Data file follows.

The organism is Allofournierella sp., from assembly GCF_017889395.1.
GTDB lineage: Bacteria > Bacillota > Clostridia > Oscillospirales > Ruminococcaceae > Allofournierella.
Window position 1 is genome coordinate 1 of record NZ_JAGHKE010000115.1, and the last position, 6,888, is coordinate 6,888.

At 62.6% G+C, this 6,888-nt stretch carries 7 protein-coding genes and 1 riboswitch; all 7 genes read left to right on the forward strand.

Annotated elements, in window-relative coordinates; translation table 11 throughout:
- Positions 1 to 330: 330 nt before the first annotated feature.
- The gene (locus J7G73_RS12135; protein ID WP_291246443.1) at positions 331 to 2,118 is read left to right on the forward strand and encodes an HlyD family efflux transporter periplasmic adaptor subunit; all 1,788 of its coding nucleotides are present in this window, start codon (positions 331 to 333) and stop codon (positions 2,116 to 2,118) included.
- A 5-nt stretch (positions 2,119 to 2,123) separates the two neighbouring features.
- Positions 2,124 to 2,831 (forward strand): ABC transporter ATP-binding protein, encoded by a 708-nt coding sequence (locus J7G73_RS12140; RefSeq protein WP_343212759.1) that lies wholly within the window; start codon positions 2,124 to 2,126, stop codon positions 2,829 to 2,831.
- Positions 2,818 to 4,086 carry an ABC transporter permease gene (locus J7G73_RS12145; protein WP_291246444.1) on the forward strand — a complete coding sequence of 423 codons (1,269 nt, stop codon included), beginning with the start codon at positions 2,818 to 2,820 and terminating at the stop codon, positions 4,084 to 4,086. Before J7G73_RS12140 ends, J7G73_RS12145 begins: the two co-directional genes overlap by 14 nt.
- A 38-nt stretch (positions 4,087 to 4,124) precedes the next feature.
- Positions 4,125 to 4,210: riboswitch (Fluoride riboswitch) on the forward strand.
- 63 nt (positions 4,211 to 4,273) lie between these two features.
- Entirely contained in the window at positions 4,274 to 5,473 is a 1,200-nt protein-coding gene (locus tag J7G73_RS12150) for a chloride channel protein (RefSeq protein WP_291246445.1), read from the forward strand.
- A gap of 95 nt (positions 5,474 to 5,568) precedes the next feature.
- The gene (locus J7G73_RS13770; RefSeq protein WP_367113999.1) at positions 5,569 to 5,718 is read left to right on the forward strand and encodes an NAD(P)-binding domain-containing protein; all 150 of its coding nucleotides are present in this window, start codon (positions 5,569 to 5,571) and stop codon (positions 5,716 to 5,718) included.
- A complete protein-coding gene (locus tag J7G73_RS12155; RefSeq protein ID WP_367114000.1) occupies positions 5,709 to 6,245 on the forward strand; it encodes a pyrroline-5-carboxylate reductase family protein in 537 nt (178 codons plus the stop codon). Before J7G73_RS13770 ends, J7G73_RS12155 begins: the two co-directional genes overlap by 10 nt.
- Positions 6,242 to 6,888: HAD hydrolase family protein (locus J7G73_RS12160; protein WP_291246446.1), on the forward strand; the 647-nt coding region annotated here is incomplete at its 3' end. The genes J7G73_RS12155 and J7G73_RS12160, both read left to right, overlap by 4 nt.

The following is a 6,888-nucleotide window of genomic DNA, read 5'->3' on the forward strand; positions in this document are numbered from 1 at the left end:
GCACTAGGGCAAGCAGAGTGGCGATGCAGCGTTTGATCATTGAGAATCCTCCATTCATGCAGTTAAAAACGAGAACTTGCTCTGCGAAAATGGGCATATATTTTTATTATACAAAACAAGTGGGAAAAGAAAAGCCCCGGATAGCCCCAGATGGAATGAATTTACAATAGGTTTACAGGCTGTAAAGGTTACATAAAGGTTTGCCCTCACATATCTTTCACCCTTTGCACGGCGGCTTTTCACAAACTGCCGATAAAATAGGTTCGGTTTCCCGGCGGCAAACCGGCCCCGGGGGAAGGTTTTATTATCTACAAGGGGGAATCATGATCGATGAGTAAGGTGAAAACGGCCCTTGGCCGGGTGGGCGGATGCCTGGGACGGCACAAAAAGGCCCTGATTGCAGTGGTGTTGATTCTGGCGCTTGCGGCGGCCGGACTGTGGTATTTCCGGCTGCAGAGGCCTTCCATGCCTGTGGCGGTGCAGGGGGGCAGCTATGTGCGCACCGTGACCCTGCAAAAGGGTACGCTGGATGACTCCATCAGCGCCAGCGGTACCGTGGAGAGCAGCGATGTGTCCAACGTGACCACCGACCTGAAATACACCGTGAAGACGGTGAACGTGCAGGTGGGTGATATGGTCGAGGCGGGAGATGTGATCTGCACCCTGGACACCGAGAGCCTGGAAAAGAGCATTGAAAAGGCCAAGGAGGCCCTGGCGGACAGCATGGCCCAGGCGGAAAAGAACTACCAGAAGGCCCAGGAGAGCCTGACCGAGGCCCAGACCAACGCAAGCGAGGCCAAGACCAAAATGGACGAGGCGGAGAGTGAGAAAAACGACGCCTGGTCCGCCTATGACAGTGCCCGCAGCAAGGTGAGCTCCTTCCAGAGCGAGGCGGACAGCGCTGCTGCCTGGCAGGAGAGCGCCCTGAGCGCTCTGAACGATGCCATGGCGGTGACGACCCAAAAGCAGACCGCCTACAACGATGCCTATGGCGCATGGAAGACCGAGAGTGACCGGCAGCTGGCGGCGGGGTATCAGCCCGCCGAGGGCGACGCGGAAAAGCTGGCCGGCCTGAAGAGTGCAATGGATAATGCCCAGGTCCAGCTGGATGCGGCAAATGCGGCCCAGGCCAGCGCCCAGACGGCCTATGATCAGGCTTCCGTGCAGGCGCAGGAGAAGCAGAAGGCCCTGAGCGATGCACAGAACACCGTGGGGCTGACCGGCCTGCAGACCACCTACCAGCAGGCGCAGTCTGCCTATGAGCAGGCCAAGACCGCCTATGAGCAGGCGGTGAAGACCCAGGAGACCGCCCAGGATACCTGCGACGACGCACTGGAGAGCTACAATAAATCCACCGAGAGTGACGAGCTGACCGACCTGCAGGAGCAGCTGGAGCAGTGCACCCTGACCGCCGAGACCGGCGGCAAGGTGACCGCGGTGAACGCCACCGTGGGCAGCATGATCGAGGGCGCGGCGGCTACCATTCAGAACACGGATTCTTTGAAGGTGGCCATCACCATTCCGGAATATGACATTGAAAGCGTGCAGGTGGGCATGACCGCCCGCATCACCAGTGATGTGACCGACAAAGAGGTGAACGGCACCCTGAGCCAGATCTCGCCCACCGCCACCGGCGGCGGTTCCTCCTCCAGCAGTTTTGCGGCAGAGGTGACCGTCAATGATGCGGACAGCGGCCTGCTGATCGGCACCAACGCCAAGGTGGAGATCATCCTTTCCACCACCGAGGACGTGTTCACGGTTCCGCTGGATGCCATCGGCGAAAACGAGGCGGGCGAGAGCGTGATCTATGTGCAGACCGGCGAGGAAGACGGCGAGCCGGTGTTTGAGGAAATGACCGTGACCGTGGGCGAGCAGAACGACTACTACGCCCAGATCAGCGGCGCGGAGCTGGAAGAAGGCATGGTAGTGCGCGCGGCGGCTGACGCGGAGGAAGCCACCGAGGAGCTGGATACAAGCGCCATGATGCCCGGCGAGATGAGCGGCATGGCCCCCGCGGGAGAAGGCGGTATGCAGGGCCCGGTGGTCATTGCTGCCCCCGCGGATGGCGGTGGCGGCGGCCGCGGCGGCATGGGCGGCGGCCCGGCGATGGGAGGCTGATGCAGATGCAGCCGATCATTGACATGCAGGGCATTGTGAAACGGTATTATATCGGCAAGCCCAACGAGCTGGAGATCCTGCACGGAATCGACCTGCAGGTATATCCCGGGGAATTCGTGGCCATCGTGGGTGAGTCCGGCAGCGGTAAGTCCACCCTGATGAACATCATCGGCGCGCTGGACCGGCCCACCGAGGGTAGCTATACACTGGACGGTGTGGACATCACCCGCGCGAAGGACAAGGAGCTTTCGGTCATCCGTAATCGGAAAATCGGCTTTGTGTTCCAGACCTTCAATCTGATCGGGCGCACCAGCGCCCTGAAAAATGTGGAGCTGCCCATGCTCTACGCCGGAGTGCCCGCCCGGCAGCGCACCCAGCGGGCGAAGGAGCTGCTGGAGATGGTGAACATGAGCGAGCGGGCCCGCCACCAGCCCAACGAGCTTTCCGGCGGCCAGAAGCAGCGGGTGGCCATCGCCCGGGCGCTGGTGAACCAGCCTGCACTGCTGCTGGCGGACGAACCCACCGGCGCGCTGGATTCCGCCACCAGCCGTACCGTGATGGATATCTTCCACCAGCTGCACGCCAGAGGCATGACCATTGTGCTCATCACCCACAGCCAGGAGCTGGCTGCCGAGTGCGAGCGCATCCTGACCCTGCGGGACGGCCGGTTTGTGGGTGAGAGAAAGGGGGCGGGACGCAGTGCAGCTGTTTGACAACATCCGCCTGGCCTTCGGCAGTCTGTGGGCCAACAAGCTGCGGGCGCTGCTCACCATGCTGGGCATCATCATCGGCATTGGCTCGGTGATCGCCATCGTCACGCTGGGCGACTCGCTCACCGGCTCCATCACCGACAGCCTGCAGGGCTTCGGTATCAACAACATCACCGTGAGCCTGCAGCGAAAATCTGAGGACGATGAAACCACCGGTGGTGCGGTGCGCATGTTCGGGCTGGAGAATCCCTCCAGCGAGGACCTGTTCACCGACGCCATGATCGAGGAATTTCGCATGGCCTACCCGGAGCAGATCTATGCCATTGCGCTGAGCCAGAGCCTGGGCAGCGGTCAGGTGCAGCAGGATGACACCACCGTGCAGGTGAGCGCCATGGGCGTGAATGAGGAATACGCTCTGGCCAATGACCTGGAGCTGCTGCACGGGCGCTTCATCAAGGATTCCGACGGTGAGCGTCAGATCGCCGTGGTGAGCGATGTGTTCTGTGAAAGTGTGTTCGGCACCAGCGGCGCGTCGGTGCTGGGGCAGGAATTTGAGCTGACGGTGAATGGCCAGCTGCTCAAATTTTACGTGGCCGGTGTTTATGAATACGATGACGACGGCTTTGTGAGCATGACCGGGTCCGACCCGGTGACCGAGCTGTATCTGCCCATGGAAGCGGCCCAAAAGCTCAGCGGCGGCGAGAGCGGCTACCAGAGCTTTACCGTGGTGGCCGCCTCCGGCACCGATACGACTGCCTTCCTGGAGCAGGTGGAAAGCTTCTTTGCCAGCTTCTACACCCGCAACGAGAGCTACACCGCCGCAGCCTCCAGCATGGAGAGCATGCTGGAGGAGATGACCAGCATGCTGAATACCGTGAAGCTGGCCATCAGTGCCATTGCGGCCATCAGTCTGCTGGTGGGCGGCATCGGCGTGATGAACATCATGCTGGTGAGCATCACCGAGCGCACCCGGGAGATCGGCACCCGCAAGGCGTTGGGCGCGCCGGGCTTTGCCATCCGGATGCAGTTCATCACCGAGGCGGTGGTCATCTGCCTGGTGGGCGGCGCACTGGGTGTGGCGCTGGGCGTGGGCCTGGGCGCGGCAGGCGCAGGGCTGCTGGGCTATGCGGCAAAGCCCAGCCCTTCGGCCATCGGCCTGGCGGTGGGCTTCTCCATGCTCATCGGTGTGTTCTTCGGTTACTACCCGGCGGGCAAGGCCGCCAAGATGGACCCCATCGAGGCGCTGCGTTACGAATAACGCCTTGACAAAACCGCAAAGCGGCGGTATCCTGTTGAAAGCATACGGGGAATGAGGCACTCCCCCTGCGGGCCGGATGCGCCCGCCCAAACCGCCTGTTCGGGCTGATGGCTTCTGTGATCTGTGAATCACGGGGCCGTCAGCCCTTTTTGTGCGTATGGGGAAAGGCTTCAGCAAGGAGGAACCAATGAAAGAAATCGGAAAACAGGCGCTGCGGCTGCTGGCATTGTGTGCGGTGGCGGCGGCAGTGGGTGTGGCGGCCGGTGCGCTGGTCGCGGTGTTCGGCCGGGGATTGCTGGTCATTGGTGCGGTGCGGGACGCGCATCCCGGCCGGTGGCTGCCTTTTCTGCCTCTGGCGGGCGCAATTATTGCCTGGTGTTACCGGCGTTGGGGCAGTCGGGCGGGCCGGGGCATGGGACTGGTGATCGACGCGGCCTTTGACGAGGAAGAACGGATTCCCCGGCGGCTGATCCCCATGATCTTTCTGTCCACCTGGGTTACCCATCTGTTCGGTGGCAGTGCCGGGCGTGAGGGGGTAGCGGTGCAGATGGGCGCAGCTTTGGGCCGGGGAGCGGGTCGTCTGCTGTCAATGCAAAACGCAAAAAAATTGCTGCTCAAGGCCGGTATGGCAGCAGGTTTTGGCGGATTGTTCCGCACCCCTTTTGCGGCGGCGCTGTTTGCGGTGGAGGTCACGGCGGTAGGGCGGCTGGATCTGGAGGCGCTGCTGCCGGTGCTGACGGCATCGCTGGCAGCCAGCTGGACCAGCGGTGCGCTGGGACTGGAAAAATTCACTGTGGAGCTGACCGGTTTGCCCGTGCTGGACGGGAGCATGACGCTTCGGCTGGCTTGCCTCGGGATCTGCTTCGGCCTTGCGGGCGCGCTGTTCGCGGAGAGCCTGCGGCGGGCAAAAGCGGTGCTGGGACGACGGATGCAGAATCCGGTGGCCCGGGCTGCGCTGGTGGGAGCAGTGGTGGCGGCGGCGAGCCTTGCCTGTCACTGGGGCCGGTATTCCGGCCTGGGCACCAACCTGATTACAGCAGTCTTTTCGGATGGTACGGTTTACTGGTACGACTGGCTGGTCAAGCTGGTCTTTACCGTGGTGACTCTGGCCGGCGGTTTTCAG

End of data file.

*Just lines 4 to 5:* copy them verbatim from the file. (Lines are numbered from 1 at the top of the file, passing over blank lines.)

At 62.6% G+C, this 6,888-nt stretch carries 7 protein-coding genes and 1 riboswitch; all 7 genes read left to right on the forward strand.

Annotated elements, in window-relative coordinates; translation table 11 throughout: